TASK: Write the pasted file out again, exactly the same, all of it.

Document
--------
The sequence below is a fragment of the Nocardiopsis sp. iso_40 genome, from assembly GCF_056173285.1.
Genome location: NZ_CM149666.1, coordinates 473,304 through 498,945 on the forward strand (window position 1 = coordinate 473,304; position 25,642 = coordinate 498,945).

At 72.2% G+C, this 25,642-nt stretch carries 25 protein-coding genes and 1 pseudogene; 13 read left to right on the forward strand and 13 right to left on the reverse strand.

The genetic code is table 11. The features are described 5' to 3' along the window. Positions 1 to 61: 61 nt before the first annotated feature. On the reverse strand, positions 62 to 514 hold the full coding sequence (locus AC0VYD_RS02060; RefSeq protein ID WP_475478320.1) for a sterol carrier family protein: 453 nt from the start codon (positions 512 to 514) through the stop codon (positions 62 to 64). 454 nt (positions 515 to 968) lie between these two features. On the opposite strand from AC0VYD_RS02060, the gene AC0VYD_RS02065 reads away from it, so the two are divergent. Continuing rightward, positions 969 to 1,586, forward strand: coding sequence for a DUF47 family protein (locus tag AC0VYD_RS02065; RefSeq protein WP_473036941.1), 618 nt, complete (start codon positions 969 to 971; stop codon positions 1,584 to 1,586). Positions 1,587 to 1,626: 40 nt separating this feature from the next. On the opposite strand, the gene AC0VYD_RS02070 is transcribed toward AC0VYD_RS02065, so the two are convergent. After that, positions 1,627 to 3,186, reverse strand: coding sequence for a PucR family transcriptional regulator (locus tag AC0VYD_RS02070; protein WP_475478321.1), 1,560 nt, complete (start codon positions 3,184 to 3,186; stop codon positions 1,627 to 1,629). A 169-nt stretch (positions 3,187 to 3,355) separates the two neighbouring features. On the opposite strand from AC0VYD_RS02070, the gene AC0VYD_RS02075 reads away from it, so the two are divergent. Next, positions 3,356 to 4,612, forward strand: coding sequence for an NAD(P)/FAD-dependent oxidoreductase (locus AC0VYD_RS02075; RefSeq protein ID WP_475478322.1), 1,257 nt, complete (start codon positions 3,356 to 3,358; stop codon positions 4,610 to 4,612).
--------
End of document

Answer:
The sequence below is a fragment of the Nocardiopsis sp. iso_40 genome, from assembly GCF_056173285.1.
Genome location: NZ_CM149666.1, coordinates 473,304 through 498,945 on the forward strand (window position 1 = coordinate 473,304; position 25,642 = coordinate 498,945).

At 72.2% G+C, this 25,642-nt stretch carries 25 protein-coding genes and 1 pseudogene; 13 read left to right on the forward strand and 13 right to left on the reverse strand.

The genetic code is table 11. The features are described 5' to 3' along the window. Positions 1 to 61: 61 nt before the first annotated feature. On the reverse strand, positions 62 to 514 hold the full coding sequence (locus AC0VYD_RS02060; RefSeq protein ID WP_475478320.1) for a sterol carrier family protein: 453 nt from the start codon (positions 512 to 514) through the stop codon (positions 62 to 64). 454 nt (positions 515 to 968) lie between these two features. On the opposite strand from AC0VYD_RS02060, the gene AC0VYD_RS02065 reads away from it, so the two are divergent. Continuing rightward, positions 969 to 1,586, forward strand: coding sequence for a DUF47 family protein (locus tag AC0VYD_RS02065; RefSeq protein WP_473036941.1), 618 nt, complete (start codon positions 969 to 971; stop codon positions 1,584 to 1,586). Positions 1,587 to 1,626: 40 nt separating this feature from the next. On the opposite strand, the gene AC0VYD_RS02070 is transcribed toward AC0VYD_RS02065, so the two are convergent. After that, positions 1,627 to 3,186, reverse strand: coding sequence for a PucR family transcriptional regulator (locus tag AC0VYD_RS02070; protein WP_475478321.1), 1,560 nt, complete (start codon positions 3,184 to 3,186; stop codon positions 1,627 to 1,629). A 169-nt stretch (positions 3,187 to 3,355) separates the two neighbouring features. On the opposite strand from AC0VYD_RS02070, the gene AC0VYD_RS02075 reads away from it, so the two are divergent. Next, positions 3,356 to 4,612, forward strand: coding sequence for an NAD(P)/FAD-dependent oxidoreductase (locus AC0VYD_RS02075; RefSeq protein ID WP_475478322.1), 1,257 nt, complete (start codon positions 3,356 to 3,358; stop codon positions 4,610 to 4,612).